(A) Comparing and contrasting the political philosophies of Thomas Hobbes and John Locke
Thomas Hobbes and John Locke are comparable in their basic political ideologies about man and their rights in the state of nature before they enter a civil society. Their political ideas are very much similar in that regard. The resemblance between Hobbes and Locke’s philosophies are based on a few characteristics of the state of nature and the state of man. Firstly, in the state of nature both Hobbes and Locke agree that all men are created equal, but their definitions of equality in the state of nature slightly differ. According to Locke, “…in the state of nature… no one has power over another…” Locke’s version or idea of equality in the state of nature is based around the equality of authority and control. Each man has the authority to judge and punish themselves, but they do not have “…license to abuse others…” On the other hand, Hobbes’ definition of equality is based around the equality of man physically and mentally because “Nature hath made men so equal in the faculties of the body and mind…” Nevertheless, the natural equality in both Hobbes and Locke’s states of nature contribute to man’s urge and want to join a civil society.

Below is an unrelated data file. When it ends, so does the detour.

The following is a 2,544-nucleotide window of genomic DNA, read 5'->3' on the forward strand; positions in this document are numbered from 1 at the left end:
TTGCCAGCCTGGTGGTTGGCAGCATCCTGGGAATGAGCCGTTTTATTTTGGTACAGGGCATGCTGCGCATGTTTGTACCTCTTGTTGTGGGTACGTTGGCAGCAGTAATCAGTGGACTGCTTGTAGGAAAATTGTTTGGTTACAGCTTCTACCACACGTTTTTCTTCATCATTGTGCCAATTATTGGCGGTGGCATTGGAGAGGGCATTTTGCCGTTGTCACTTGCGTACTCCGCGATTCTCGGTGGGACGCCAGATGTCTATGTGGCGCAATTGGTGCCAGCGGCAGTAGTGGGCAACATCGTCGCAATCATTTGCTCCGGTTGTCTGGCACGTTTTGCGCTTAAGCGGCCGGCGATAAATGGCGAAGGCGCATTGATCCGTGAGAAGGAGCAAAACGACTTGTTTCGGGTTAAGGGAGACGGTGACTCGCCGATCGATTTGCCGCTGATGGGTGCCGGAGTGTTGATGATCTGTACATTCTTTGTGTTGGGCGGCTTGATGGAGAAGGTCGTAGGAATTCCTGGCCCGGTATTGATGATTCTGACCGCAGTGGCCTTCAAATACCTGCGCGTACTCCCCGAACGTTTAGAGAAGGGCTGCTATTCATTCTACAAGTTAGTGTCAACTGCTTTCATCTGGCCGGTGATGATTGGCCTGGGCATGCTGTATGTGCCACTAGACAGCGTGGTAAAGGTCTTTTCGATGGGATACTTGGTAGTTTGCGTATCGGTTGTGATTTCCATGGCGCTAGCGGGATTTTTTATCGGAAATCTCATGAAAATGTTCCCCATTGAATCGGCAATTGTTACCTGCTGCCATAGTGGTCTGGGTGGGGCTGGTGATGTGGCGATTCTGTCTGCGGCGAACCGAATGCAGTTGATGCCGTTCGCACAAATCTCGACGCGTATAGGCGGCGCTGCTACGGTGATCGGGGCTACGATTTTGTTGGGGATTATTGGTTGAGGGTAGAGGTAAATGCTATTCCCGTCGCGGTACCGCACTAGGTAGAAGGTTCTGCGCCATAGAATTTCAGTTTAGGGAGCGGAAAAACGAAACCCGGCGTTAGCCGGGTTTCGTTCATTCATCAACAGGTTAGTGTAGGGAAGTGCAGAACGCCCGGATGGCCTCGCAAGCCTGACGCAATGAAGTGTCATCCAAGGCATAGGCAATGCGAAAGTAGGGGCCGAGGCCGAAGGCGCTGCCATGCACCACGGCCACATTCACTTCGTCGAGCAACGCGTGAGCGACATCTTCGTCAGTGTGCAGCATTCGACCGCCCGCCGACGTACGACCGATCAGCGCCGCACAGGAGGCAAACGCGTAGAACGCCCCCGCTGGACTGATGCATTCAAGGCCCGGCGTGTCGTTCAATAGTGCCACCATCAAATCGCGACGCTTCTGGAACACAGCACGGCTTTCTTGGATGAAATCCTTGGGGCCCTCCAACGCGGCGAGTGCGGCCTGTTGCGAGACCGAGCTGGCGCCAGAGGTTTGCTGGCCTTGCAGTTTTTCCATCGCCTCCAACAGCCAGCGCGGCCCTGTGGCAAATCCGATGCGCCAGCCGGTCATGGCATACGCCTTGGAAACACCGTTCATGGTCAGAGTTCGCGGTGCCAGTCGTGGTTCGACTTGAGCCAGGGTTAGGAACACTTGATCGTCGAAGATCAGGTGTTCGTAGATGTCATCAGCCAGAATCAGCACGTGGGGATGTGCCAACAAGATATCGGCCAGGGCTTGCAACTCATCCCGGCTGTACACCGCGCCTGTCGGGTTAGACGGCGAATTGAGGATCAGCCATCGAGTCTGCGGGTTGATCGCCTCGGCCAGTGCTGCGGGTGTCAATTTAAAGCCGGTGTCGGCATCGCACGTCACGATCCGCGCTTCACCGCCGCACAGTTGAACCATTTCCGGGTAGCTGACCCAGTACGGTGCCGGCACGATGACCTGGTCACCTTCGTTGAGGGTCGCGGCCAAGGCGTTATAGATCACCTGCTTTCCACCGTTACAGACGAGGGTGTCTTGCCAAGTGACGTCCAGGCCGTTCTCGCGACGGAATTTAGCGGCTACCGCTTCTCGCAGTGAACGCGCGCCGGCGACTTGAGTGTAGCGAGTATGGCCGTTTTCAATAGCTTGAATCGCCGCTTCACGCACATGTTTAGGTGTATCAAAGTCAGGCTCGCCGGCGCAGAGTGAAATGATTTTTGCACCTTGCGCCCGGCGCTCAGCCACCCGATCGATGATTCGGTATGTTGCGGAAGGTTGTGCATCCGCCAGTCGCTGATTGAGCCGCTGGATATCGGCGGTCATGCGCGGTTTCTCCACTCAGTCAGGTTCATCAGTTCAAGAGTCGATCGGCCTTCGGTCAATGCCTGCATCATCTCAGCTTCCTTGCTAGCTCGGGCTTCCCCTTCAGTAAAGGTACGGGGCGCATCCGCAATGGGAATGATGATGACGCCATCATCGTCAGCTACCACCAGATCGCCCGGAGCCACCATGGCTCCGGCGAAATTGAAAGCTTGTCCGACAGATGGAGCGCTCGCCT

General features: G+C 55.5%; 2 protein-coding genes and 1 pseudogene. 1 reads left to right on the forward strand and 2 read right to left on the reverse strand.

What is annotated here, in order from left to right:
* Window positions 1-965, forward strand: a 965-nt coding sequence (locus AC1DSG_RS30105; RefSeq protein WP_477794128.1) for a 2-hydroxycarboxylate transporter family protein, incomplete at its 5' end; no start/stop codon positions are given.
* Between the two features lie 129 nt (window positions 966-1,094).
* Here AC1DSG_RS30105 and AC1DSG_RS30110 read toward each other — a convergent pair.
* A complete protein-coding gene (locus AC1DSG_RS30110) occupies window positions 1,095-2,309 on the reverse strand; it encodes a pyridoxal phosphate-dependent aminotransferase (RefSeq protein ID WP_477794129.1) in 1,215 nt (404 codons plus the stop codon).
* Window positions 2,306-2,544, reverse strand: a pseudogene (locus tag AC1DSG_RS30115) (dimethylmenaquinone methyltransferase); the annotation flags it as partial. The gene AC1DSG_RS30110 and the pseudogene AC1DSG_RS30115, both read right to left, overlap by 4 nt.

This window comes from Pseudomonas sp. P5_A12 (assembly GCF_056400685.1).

In the state of nature, equality creates a state of war amongst men. Hobbes’ believes that the cause of the state of war is the nature of man, perfect equality and self-preservation. The idea self-preservation in Hobbes’ state of nature consents to man to harming one another in the name of survival, because it is also in man’s nature. The definition of self-preservation and survival is different for each individual. No man in the state of nature has the authority to judge or question any individual’s actions about self-preservation. The act of self-preservation is not the only reason for the perpetual state of war in the state of nature, according to Hobbes man has a nature to disagree. This “intellectual dissention” in the state of nature, to Hobbes, Man is prideful and sometimes vainglorious by nature, making disagreements or dissention amongst men more powerful in striking at one’s ego causes a stronger urge to hurt another. These dissentions create “… that kind of strife inevitably causes the worst of conflicts” , adding to the perpetual state of war.
According to Locke, the state of war occurs because of destruction and enmity, which results from the perfect freedom and liberty found in the state of nature. This idea is similar to Hobbes’ reasons for the state of war, yet, Locke believes that it also occurs because of the “presence of a common authority that fails to act justly, the only possible state is a state of war, because the arbitrating power in place to stop war is itself in violation of the laws of nature and justice.” However, Locke’s law of nature that governs this state goes against Hobbes’ idea of self-preservation, because it does not allow for man to harm another’s life, liberty, health or...